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InfoQ Article: Grails + EJB Domain Models Step-by-Step

| by Floyd Marinescu Follow 38 Followers on Aug 22, 2006. Estimated reading time: 1 minute |
Grails could bring Ruby on Rails style productivity to the Java platform, built on the Groovy language and fully integrated with Java. In this tutorial, Jason Rudolph shows how to use Grails to quickly build a functional website around an existing EJB 3 entity bean domain model with very little code.  Read Grails + EJB Domain Models Step-by-Step.
As one impressive example of its enterprise integration abilities, Grails let's you quickly and easily build a web application backed by your existing EJB3 entity beans. But, it doesn't stop there. Grails gives your entity beans a hearty shot of steroids, but does so completely dynamically, without altering your EJB source code in any way. Grails Object Relational Mapping (GORM) is built on Hibernate 3 (but will eventually offer support for the Java Persistence API) and uses Groovy's Meta Object Protocol (MOP) to add all sorts of handy dynamic methods to your otherwise-static entity beans. And those methods are not only accessible from Grails and Groovy; your Java code can invoke those methods as well! We suddenly have all the enterprise-level capabilities of JEE/EJB3 and the benefits of RAD web application development!
The integration angle is quite important, as reuse of existing investments in Java is a commonly cited problem the Java community has been saying about using Ruby on Rails.  Grails brings a RAD framework bound together with our own dynamic language (Groovy) which is part of the Java platform.  Integrated stacks RAD stacks with a strong EJB focus is an area of innovation for a number of frameworks wuch as RIFE, Trails, JBoss SEAM (JSF+EJB), but Grails is the only one built around the Groovy dynamic language.  Could Grails become the Java community's answer to Ruby on Rails?

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Wow EJB is now legacy? by j c

A legacy approach to using EJBs. Wow that speaks volumes.

And do it with another language. Ouch.

Floyd I cant figure if you think Java has a future or if you think we should all party on the VM like it was (a) 1999 (Corba container).

This is what frustrates me about the Java space right now. Everyone is so rattled by ruby and scripts and trying to wedge Java in a buzz trend that is so far removed from where Java is that its not even worth discussing Java in a "rails" context.

Or discussing rails in an EJB context.

If we have to port rails to the JVM to be happy then maybe we should just use the ruby interpreter and support its toolset and let IBM handle the legacy integration as they are so keen to do.

Its not interesting or all that relevant.

no, you missed the point by Floyd Marinescu

I think you missed the point - the article doesn't treat EJB as legacy, it's about developing a domain model in EJB and using Grails to quickly build a web app around it.

Considering strategies like Domain Driven Design, focusing on your domain model in Java and generating the UI around that is an emerging best practice that tools like Grails can enable.

Re: Wow EJB is now legacy? by Graeme Rocher

Where was it mentioned that EJB3 is legacy? Grails is all about embracing Java, the platform, language and tools.

Java has a huge future and it speaks volumes for the strength of the platform that Grails and its underlying frameworks (Spring, Hibernate, SiteMesh, Quartz etc.) exist.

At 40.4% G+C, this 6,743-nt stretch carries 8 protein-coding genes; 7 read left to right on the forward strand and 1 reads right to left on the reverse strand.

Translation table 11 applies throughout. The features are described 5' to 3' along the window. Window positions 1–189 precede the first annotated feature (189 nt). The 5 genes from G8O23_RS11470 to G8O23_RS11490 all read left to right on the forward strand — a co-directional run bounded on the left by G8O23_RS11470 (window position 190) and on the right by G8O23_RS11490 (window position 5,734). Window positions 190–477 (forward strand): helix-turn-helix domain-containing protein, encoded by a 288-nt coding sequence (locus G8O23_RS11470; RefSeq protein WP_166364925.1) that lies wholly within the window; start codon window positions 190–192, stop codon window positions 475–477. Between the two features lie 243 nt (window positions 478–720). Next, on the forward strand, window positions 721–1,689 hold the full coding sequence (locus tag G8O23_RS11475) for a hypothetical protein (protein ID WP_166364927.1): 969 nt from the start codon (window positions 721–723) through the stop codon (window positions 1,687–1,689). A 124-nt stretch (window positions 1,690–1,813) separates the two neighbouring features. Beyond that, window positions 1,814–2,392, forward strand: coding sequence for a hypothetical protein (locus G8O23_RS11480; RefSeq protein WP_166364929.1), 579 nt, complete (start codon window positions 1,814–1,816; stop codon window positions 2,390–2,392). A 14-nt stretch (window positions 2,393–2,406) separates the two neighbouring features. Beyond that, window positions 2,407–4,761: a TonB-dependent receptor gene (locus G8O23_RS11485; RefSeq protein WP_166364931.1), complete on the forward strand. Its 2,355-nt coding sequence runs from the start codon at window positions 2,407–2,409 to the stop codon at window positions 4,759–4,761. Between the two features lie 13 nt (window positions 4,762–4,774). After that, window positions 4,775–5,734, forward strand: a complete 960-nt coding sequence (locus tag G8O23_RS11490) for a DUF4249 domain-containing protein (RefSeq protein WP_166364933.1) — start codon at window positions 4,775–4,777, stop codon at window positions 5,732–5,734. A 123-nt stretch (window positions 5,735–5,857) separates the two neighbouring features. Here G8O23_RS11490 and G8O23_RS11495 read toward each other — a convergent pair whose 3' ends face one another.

In terms of porting Rails, well yes that is one option, but Rails (as with Ruby's runtime) has a very different object model and idioms for developing web applications. One that its contradictory to existing knowledge about specifications like Servlets, JSP and, indeed, EJB.

Grails is not a port of Rails and in fact is very different in many ways including how it is based on Java frameworks.

Re: no, you missed the point by j c

"built on the Groovy language" and "fully integrated with Java"
"built on the PL/SQL language" and "fully integrated with Java"
"built on Javascript language" and "fully integrated with Java"
"built on ActiveX" and "fully integrated with Java"
"Built on Flash" and "fully integrated with Java"

I didnt miss the point. The point was accessing EJBs with something other than Java. And if EJB 3 is a big plus in combination with another language then *something* in this picture just went legacy.

And something just went "integration strategy"

Thats how you know what legacy is and isnt.

Integration w/ Legacy Apps versus Developing w/ Complimentary Technologies by Jason Rudolph

If we were talking about using Grails to build a front-end to a VSAM file, I'd agree with you that we're talking about legacy integration; however, that's not the case.

There's a distinct difference between...

* Using a current technology to integrate with a pre-existing (legacy) application,


* Using a current technology (like Grails) in concert with another complimentary and current technology (like EJB) to build a new application.
The point was accessing EJBs with something other than Java. And if EJB 3 is a big plus in combination with another language then *something* in this picture just went legacy.

I respectfully disagree. We've long been dependent on another language to make our Java apps work. That language is XML, and XML does not make Java a legacy language. They're complimentary technologies.

If the goal is to build a web user interface for your EJBs (which are, by their very nature, business-tier components), chances are you're going to invoke some other (complimentary) technology for your web tier. Maybe it's just JSP. Maybe it's Struts or Spring MVC or Tapestry or Grails. The use of those complimentary technologies does not make EJB a legacy technology. It's instead a choice of using the most efficient tool for the job at hand. And for many applications, Grails offers the productivity gains to make it a strong contender to be that tool.

Re: Integration w/ Legacy Apps versus Developing w/ Complimentary Technolog by j c

OK Ill give you that, but you cant ignore the undercurrent of the Java space right now which is desperately trying to wedge the competition into its model out of fear of outright rejection.